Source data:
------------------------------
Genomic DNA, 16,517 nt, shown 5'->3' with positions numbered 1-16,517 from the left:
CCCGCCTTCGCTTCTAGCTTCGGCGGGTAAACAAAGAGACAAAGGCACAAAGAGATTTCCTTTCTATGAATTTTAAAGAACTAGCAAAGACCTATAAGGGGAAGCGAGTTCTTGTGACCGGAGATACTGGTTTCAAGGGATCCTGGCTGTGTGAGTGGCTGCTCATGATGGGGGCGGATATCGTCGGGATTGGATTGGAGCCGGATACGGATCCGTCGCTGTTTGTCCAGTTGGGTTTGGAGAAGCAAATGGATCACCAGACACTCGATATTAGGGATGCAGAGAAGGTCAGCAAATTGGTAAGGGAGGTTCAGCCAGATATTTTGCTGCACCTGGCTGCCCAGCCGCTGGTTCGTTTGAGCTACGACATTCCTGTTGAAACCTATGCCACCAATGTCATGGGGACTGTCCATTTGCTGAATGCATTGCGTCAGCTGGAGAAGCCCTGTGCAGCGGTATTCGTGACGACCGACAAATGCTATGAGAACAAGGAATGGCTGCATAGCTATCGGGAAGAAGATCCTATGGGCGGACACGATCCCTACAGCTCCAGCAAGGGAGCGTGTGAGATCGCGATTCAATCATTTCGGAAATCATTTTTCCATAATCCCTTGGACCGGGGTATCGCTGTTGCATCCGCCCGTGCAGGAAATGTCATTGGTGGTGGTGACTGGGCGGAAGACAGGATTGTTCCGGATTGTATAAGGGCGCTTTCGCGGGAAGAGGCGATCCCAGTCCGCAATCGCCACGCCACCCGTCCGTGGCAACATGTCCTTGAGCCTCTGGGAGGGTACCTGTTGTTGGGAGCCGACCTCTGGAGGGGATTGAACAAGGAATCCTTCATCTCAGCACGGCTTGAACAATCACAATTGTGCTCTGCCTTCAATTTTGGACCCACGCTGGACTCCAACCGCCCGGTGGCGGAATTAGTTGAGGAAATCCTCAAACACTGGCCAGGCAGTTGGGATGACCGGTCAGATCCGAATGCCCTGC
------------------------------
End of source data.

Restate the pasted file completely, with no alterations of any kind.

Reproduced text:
Genomic DNA, 16,517 nt, shown 5'->3' with positions numbered 1-16,517 from the left:
CCCGCCTTCGCTTCTAGCTTCGGCGGGTAAACAAAGAGACAAAGGCACAAAGAGATTTCCTTTCTATGAATTTTAAAGAACTAGCAAAGACCTATAAGGGGAAGCGAGTTCTTGTGACCGGAGATACTGGTTTCAAGGGATCCTGGCTGTGTGAGTGGCTGCTCATGATGGGGGCGGATATCGTCGGGATTGGATTGGAGCCGGATACGGATCCGTCGCTGTTTGTCCAGTTGGGTTTGGAGAAGCAAATGGATCACCAGACACTCGATATTAGGGATGCAGAGAAGGTCAGCAAATTGGTAAGGGAGGTTCAGCCAGATATTTTGCTGCACCTGGCTGCCCAGCCGCTGGTTCGTTTGAGCTACGACATTCCTGTTGAAACCTATGCCACCAATGTCATGGGGACTGTCCATTTGCTGAATGCATTGCGTCAGCTGGAGAAGCCCTGTGCAGCGGTATTCGTGACGACCGACAAATGCTATGAGAACAAGGAATGGCTGCATAGCTATCGGGAAGAAGATCCTATGGGCGGACACGATCCCTACAGCTCCAGCAAGGGAGCGTGTGAGATCGCGATTCAATCATTTCGGAAATCATTTTTCCATAATCCCTTGGACCGGGGTATCGCTGTTGCATCCGCCCGTGCAGGAAATGTCATTGGTGGTGGTGACTGGGCGGAAGACAGGATTGTTCCGGATTGTATAAGGGCGCTTTCGCGGGAAGAGGCGATCCCAGTCCGCAATCGCCACGCCACCCGTCCGTGGCAACATGTCCTTGAGCCTCTGGGAGGGTACCTGTTGTTGGGAGCCGACCTCTGGAGGGGATTGAACAAGGAATCCTTCATCTCAGCACGGCTTGAACAATCACAATTGTGCTCTGCCTTCAATTTTGGACCCACGCTGGACTCCAACCGCCCGGTGGCGGAATTAGTTGAGGAAATCCTCAAACACTGGCCAGGCAGTTGGGATGACCGGTCAGATCCGAATGCCCTGC